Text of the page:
World politics rocked as diplomatic exchanges are 'WikiLeaked'

ARAB leaders pleaded with the US to launch an attack on Iran, while Washington ordered its diplomats to spy on the leadership of the United Nations, according to a series of explosive diplomatic documents leaked to the media.

• King Abdullah with Barack Obama. The leaks reveal the Saudi king repeatedly urging the US to attack Iran. Picture: Getty

In a leak that will have a political repercussions across the world stage, the confidential cables of US diplomats also provide strong criticism of the UK's military operations in Afghanistan, make claims of "inappropriate behaviour" by a member of the Royal Family, and ask for "specific intelligence" about MPs.

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Numerous international leaders are also singled out for scathing ripostes by US officials, with Russia's Vladimir Putin described as an "alpha-dog", Iranian president Mahmoud Ahmadinejad compared to Hitler, and Afghan president Hamid Karzai deemed to be "driven by paranoia".

The disclosure of the hundreds of thousands of diplomatic cables by whistleblowing website WikiLeaks was a "reckless and dangerous action", said Robert Gibbs, a White House spokesman. The release of the classified material endangered lives and would "deeply impact" on US foreign policy interests and those of its allies, he said.

The material reportedly shows that the US effectively used its embassies as an espionage network, with diplomats charged with obtaining the frequent flyer numbers, credit card details and even DNA material from people they met.

Classified "human intelligence directives" issued in the name of secretary of state Hillary Clinton, or her predecessor, Condoleeza Rice, order officials to gather information on military installations, weapons markings, vehicles of political leaders, iris scans, fingerprints and DNA.

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Among those targeted in such a way were senior UN officials, the cables state, including secretary general Ban Ki-moon and the permanent security council representatives from Britain, China, Russia, and France. The directive to diplomats demands details of private communication networks including "passwords" and "personal encryption keys".

Elsewhere, the cables claim that King Abdullah of Saudi Arabia repeatedly urged the US to attack Iran, with Jordan, Bahrain and other Arab nations hoping for military action against Tehran.

The Saudi king was stated as having "frequently exhorted the US to attack Iran to put an end to its nuclear weapons programme," according to one cable.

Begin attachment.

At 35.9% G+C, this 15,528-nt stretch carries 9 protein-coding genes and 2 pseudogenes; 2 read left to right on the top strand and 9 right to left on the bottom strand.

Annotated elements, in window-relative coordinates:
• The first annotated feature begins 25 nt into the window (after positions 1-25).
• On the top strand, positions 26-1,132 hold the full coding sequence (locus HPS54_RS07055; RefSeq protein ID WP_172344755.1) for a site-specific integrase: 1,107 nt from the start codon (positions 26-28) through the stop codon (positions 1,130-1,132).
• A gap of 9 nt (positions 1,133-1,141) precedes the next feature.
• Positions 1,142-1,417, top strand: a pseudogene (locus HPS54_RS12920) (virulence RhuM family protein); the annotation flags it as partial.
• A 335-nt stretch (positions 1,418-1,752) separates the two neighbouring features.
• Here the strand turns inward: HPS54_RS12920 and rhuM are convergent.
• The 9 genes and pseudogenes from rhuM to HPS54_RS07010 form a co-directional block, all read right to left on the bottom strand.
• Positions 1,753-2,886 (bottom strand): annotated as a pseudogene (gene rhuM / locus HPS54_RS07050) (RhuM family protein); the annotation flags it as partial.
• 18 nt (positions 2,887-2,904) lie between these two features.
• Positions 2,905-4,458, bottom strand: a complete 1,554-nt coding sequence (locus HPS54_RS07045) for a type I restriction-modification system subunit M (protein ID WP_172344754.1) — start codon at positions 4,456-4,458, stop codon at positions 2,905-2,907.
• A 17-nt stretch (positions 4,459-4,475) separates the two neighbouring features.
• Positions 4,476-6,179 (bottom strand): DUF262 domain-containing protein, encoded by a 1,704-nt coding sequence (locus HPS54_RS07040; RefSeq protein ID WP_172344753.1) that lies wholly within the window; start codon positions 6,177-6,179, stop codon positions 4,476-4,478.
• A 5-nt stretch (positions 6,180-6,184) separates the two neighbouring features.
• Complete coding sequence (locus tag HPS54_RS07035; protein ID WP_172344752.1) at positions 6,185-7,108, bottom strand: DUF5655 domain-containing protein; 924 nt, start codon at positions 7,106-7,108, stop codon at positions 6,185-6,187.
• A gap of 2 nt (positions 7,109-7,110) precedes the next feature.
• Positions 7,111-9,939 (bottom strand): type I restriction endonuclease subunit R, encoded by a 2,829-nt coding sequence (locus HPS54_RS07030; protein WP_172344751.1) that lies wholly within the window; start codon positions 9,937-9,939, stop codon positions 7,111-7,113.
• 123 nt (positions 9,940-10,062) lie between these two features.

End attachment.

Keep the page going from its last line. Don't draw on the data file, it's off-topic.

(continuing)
"He told you (Americans] to cut off the head of the snake," the Saudi ambassador to Washington, Adel al-Jubeir, said, according to a report on King Abdullah's meeting with the US general David Petraeus in April 2008.

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The New York Times, given early access to the cables, reported that Iran bought 19 advanced missiles from North Korea, giving it the capacity to strike at capitals in western Europe. The newspaper also states that US diplomats ordered the Slovenian government to take a prisoner from Guantanamo Bay if it wanted to meet with President Barack Obama, while the island nation of Kiribati was offered incentives worth millions of dollars to take in a group of detainees.

US officials, the material reveals, suggested that accepting more prisoners would be "a low-cost way for Belgium to attain prominence in Europe".

Der Spiegel, the German news magazine, revealed that US diplomats were sceptical about Turkey's dependability as a partner. The leadership in Ankara is depicted as divided and permeated by Islamists.

Other damaging revelations suggest that Saudi donors remain chief financiers of militant groups such as al-Qaeda and that Chinese government operatives have waged a co-ordinated campaign of computer sabotage targeting the US and its allies.

Separate documents are said to disclose technical details of secret US-Russian nuclear missile negotiations in Geneva and clandestine US efforts to combat al-Qaeda in Yemen.

There is a description of Libyan leader, Colonel Muammar al-Gaddafi, who is said to be accompanied everywhere by a "voluptuous blonde" Ukrainian nurse.

Documents also reveal that Geoffrey Adams, Britain's ambassador to Iran, gave the US advice on how to negotiate with Tehran. He told the Americans in his briefing: "Iranians are obsessed with the West and this obsession at times blinds them to their interests."

The extraordinary wave of disclosures, which number about 250,000 cables, are just the first in a series of leaks to be made by WikiLeaks, with about 2.5 million cables due to be published in all.

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Later disclosures are widely expected to reveal Washington's "serious political criticisms" of Prime Minister David Cameron, and reveal secret discussions surrounding the release of Abdelbaset Ali Mohmed al-Megrahi, the Lockerbie bomber.